"Help me out?" I had too much on my mind. Not the least of which was tomorrow's performance at the showcase and the plan to surprise a particularly cranky girl with a ring.
"You figured it out," Reid prompted. "How?"
"Right." Back on track. "I drained the tub. See, you don't know what you've forgotten until you remember. The images in my memory were always so vibrant, so present, that I didn't realize there were holes. So Charlie shows me a death certificate dated three years ago, and I get to wondering how my life might have been different if I'd known then. Maybe not, you know? What does it matter? The man is dead, but that doesn't change anything. A heart attack seems too eloquent an end for such a disgusting monster."
I couldn't stop from fidgeting. My knee bounced as I pictured his body cold and stiff on the floor of a prison cell. But my throat was clear and my pulse was steady.
"I took those thoughts to bed. Bella fell asleep quickly, but I stared out the window with a song playing in my head. For a while there, I thought maybe it had been excised during surgery along with my headaches. Carlisle said Esme sometimes heard music near the end. I could have bought into the same explanation. Only the melody came back."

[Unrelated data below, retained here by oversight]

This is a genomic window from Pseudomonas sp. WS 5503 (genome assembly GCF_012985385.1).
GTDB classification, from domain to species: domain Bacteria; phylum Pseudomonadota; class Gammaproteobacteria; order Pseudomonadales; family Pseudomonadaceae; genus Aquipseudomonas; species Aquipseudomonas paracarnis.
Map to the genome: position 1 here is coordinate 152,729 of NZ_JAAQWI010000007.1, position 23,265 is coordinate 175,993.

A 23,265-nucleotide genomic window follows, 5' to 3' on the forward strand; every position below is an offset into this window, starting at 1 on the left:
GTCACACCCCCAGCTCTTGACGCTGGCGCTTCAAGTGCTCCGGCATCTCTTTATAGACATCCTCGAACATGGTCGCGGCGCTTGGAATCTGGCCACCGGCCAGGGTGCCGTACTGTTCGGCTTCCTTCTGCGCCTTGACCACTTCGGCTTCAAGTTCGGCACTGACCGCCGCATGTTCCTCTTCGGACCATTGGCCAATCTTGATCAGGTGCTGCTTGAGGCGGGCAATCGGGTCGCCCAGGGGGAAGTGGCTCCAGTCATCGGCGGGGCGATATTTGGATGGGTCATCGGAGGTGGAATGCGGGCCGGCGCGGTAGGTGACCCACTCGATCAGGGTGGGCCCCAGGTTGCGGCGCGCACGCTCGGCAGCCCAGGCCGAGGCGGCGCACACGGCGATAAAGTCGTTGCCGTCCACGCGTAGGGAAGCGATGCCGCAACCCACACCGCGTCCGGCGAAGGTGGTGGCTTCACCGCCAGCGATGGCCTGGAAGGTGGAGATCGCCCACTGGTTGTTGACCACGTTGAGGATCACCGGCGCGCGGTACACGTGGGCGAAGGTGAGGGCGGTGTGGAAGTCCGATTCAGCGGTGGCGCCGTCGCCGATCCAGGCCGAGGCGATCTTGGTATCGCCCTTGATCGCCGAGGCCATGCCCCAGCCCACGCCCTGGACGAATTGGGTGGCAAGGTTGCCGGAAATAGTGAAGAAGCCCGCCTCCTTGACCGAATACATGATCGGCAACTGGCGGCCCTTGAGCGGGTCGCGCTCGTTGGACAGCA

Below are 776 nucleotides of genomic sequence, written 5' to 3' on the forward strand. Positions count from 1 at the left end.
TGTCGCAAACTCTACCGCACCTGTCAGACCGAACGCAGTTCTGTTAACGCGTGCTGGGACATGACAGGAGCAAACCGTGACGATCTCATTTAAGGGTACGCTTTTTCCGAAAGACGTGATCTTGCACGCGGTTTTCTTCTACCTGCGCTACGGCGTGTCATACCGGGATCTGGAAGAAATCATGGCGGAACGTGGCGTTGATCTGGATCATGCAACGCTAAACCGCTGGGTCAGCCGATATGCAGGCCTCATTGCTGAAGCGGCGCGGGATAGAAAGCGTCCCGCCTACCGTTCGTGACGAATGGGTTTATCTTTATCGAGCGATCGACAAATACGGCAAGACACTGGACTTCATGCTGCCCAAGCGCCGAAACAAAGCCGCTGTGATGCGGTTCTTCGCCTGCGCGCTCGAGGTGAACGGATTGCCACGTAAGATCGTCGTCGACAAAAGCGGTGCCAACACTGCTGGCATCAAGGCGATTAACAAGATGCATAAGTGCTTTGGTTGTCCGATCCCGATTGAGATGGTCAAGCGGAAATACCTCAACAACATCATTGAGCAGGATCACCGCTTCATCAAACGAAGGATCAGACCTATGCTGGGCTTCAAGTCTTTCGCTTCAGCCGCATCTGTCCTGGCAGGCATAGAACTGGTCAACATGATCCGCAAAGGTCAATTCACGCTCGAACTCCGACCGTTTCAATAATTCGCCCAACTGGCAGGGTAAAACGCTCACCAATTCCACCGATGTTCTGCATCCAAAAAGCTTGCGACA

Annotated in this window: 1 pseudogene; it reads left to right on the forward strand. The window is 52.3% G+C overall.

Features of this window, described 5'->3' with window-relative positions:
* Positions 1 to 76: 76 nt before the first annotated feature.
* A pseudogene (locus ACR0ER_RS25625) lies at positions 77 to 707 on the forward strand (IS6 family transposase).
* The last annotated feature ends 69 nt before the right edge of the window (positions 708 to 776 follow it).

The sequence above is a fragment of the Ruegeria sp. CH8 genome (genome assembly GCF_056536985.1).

Without any idea what I was looking for, I took my headphones to the piano room that night and went hunting for the E minor in the haystack. My iPod held hundreds of tracks, most of which I'd never listened to. I tended to fixate on an artist or album for brief periods, downloading the entire catalogue on a whim, never to return. One after the other, I sampled tracks in quick succession, searching for the right sequence of notes.
"He had this old record player. The needle was so dull that everything beneath it came out among pops and crackles. Noise. He used to play the song to cover the sounds behind his bedroom door. To mask my cries. The same song. Every time. I don't know, it must have meant something to him. Or maybe it didn't. Maybe he was just a creature of habit or he was too fucking lazy to put on a new record. It doesn't matter, right? Because he's dead now, so why should I obsess over a fucking song I haven't heard in eighteen years?"